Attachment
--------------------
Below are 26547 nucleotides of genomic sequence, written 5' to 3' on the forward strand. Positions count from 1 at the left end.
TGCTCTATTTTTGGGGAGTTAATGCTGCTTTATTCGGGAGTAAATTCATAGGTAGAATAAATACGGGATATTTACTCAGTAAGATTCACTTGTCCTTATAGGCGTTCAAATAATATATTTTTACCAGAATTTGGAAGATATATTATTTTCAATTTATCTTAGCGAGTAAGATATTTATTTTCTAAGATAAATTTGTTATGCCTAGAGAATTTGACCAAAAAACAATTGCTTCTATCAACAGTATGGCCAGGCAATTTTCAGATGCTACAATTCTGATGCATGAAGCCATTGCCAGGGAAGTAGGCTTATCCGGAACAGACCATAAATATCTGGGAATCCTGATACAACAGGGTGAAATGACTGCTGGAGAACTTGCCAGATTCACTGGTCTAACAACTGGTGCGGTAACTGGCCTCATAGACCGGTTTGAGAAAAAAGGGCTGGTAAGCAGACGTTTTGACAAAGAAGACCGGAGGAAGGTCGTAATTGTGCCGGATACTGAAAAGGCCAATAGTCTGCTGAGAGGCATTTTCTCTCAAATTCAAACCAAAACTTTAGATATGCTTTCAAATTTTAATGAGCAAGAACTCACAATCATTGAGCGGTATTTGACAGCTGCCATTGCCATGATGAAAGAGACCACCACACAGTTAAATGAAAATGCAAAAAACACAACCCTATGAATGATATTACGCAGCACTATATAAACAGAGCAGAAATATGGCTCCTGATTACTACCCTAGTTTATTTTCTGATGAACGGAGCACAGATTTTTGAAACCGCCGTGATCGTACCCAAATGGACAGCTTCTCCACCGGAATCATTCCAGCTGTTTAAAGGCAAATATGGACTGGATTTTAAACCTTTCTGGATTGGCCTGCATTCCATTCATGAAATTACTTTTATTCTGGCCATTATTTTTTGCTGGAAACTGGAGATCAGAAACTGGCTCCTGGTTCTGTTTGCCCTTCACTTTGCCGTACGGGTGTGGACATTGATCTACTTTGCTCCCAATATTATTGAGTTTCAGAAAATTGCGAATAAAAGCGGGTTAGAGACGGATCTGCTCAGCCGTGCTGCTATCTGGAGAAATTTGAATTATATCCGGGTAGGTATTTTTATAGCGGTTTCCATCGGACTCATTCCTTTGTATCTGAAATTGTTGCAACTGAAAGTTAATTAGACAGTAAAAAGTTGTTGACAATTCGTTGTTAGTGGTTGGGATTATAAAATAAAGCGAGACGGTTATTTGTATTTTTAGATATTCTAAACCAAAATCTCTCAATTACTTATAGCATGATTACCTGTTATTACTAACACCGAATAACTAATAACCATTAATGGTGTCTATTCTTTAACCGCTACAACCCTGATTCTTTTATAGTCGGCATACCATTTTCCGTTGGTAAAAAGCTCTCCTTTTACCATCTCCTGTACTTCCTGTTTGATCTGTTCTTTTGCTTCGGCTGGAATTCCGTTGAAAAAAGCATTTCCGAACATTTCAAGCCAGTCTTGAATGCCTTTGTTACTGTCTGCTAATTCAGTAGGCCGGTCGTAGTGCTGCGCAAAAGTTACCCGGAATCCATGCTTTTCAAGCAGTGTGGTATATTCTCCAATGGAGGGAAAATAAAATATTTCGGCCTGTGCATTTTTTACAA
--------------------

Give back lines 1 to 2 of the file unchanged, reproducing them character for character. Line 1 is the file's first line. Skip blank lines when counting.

Below are 26547 nucleotides of genomic sequence, written 5' to 3' on the forward strand. Positions count from 1 at the left end.
TGCTCTATTTTTGGGGAGTTAATGCTGCTTTATTCGGGAGTAAATTCATAGGTAGAATAAATACGGGATATTTACTCAGTAAGATTCACTTGTCCTTATAGGCGTTCAAATAATATATTTTTACCAGAATTTGGAAGATATATTATTTTCAATTTATCTTAGCGAGTAAGATATTTATTTTCTAAGATAAATTTGTTATGCCTAGAGAATTTGACCAAAAAACAATTGCTTCTATCAACAGTATGGCCAGGCAATTTTCAGATGCTACAATTCTGATGCATGAAGCCATTGCCAGGGAAGTAGGCTTATCCGGAACAGACCATAAATATCTGGGAATCCTGATACAACAGGGTGAAATGACTGCTGGAGAACTTGCCAGATTCACTGGTCTAACAACTGGTGCGGTAACTGGCCTCATAGACCGGTTTGAGAAAAAAGGGCTGGTAAGCAGACGTTTTGACAAAGAAGACCGGAGGAAGGTCGTAATTGTGCCGGATACTGAAAAGGCCAATAGTCTGCTGAGAGGCATTTTCTCTCAAATTCAAACCAAAACTTTAGATATGCTTTCAAATTTTAATGAGCAAGAACTCACAATCATTGAGCGGTATTTGACAGCTGCCATTGCCATGATGAAAGAGACCACCACACAGTTAAATGAAAATGCAAAAAACACAACCCTATGAATGATATTACGCAGCACTATATAAACAGAGCAGAAATATGGCTCCTGATTACTACCCTAGTTTATTTTCTGATGAACGGAGCACAGATTTTTGAAACCGCCGTGATCGTACCCAAATGGACAGCTTCTCCACCGGAATCATTCCAGCTGTTTAAAGGCAAATATGGACTGGATTTTAAACCTTTCTGGATTGGCCTGCATTCCATTCATGAAATTACTTTTATTCTGGCCATTATTTTTTGCTGGAAACTGGAGATCAGAAACTGGCTCCTGGTTCTGTTTGCCCTTCACTTTGCCGTACGGGTGTGGACATTGATCTACTTTGCTCCCAATATTATTGAGTTTCAGAAAATTGCGAATAAAAGCGGGTTAGAGACGGATCTGCTCAGCCGTGCTGCTATCTGGAGAAATTTGAATTATATCCGGGTAGGTATTTTTATAGCGGTTTCCATCGGACTCATTCCTTTGTATCTGAAATTGTTGCAACTGAAAGTTAATTAGACAGTAAAAAGTTGTTGACAATTCGTTGTTAGTGGTTGGGATTATAAAATAAAGCGAGACGGTTATTTGTATTTTTAGATATTCTAAACCAAAATCTCTCAATTACTTATAGCATGATTACCTGTTATTACTAACACCGAATAACTAATAACCATTAATGGTGTCTATTCTTTAACCGCTACAACCCTGATTCTTTTATAGTCGGCATACCATTTTCCGTTGGTAAAAAGCTCTCCTTTTACCATCTCCTGTACTTCCTGTTTGATCTGTTCTTTTGCTTCGGCTGGAATTCCGTTGAAAAAAGCATTTCCGAACATTTCAAGCCAGTCTTGAATGCCTTTGTTACTGTCTGCTAATTCAGTAGGCCGGTCGTAGTGCTGCGCAAAAGTTACCCGGAATCCATGCTTTTCAAGCAGTGTGGTATATTCTCCAATGGAGGGAAAATAAAATATTTCGGCCTGTGCATTTTTTACAA